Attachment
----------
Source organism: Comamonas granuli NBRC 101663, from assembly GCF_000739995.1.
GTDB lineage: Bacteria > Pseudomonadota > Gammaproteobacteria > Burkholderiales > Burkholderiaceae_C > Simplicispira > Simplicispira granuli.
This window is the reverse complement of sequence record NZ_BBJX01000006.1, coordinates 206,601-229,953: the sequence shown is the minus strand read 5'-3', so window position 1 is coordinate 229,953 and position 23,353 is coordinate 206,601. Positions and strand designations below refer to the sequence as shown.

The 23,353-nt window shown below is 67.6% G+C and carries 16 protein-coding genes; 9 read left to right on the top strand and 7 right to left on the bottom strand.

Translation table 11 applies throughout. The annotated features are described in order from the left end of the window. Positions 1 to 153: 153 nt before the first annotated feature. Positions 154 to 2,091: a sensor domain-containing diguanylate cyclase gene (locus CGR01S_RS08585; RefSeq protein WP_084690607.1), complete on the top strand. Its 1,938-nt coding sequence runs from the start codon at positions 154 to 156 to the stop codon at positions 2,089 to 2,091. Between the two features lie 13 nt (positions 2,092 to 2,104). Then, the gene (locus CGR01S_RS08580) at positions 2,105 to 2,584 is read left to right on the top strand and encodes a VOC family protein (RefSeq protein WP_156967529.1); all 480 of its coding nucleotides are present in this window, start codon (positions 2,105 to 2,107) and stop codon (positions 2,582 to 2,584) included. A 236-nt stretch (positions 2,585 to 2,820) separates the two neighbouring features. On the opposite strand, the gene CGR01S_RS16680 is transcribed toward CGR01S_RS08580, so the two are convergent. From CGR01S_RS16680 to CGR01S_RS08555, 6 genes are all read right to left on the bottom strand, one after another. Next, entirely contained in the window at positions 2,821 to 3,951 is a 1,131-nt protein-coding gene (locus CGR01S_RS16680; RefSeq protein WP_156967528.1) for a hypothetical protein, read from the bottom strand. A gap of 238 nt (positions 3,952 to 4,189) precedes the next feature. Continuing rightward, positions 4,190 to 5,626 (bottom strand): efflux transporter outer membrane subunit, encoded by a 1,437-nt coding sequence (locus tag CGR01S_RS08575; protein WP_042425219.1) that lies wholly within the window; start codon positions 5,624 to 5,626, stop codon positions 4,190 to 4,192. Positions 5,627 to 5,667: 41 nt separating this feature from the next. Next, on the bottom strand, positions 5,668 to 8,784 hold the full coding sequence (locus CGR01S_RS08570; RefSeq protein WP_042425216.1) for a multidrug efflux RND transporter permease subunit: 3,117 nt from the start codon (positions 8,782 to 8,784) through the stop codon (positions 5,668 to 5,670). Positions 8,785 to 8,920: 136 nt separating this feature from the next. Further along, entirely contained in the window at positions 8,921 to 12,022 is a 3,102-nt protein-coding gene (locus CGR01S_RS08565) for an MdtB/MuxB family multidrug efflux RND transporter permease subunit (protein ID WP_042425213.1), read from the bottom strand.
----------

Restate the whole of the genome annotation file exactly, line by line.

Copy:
Source organism: Comamonas granuli NBRC 101663, from assembly GCF_000739995.1.
GTDB lineage: Bacteria > Pseudomonadota > Gammaproteobacteria > Burkholderiales > Burkholderiaceae_C > Simplicispira > Simplicispira granuli.
This window is the reverse complement of sequence record NZ_BBJX01000006.1, coordinates 206,601-229,953: the sequence shown is the minus strand read 5'-3', so window position 1 is coordinate 229,953 and position 23,353 is coordinate 206,601. Positions and strand designations below refer to the sequence as shown.

The 23,353-nt window shown below is 67.6% G+C and carries 16 protein-coding genes; 9 read left to right on the top strand and 7 right to left on the bottom strand.

Translation table 11 applies throughout. The annotated features are described in order from the left end of the window. Positions 1 to 153: 153 nt before the first annotated feature. Positions 154 to 2,091: a sensor domain-containing diguanylate cyclase gene (locus CGR01S_RS08585; RefSeq protein WP_084690607.1), complete on the top strand. Its 1,938-nt coding sequence runs from the start codon at positions 154 to 156 to the stop codon at positions 2,089 to 2,091. Between the two features lie 13 nt (positions 2,092 to 2,104). Then, the gene (locus CGR01S_RS08580) at positions 2,105 to 2,584 is read left to right on the top strand and encodes a VOC family protein (RefSeq protein WP_156967529.1); all 480 of its coding nucleotides are present in this window, start codon (positions 2,105 to 2,107) and stop codon (positions 2,582 to 2,584) included. A 236-nt stretch (positions 2,585 to 2,820) separates the two neighbouring features. On the opposite strand, the gene CGR01S_RS16680 is transcribed toward CGR01S_RS08580, so the two are convergent. From CGR01S_RS16680 to CGR01S_RS08555, 6 genes are all read right to left on the bottom strand, one after another. Next, entirely contained in the window at positions 2,821 to 3,951 is a 1,131-nt protein-coding gene (locus CGR01S_RS16680; RefSeq protein WP_156967528.1) for a hypothetical protein, read from the bottom strand. A gap of 238 nt (positions 3,952 to 4,189) precedes the next feature. Continuing rightward, positions 4,190 to 5,626 (bottom strand): efflux transporter outer membrane subunit, encoded by a 1,437-nt coding sequence (locus tag CGR01S_RS08575; protein WP_042425219.1) that lies wholly within the window; start codon positions 5,624 to 5,626, stop codon positions 4,190 to 4,192. Positions 5,627 to 5,667: 41 nt separating this feature from the next. Next, on the bottom strand, positions 5,668 to 8,784 hold the full coding sequence (locus CGR01S_RS08570; RefSeq protein WP_042425216.1) for a multidrug efflux RND transporter permease subunit: 3,117 nt from the start codon (positions 8,782 to 8,784) through the stop codon (positions 5,668 to 5,670). Positions 8,785 to 8,920: 136 nt separating this feature from the next. Further along, entirely contained in the window at positions 8,921 to 12,022 is a 3,102-nt protein-coding gene (locus CGR01S_RS08565) for an MdtB/MuxB family multidrug efflux RND transporter permease subunit (protein ID WP_042425213.1), read from the bottom strand.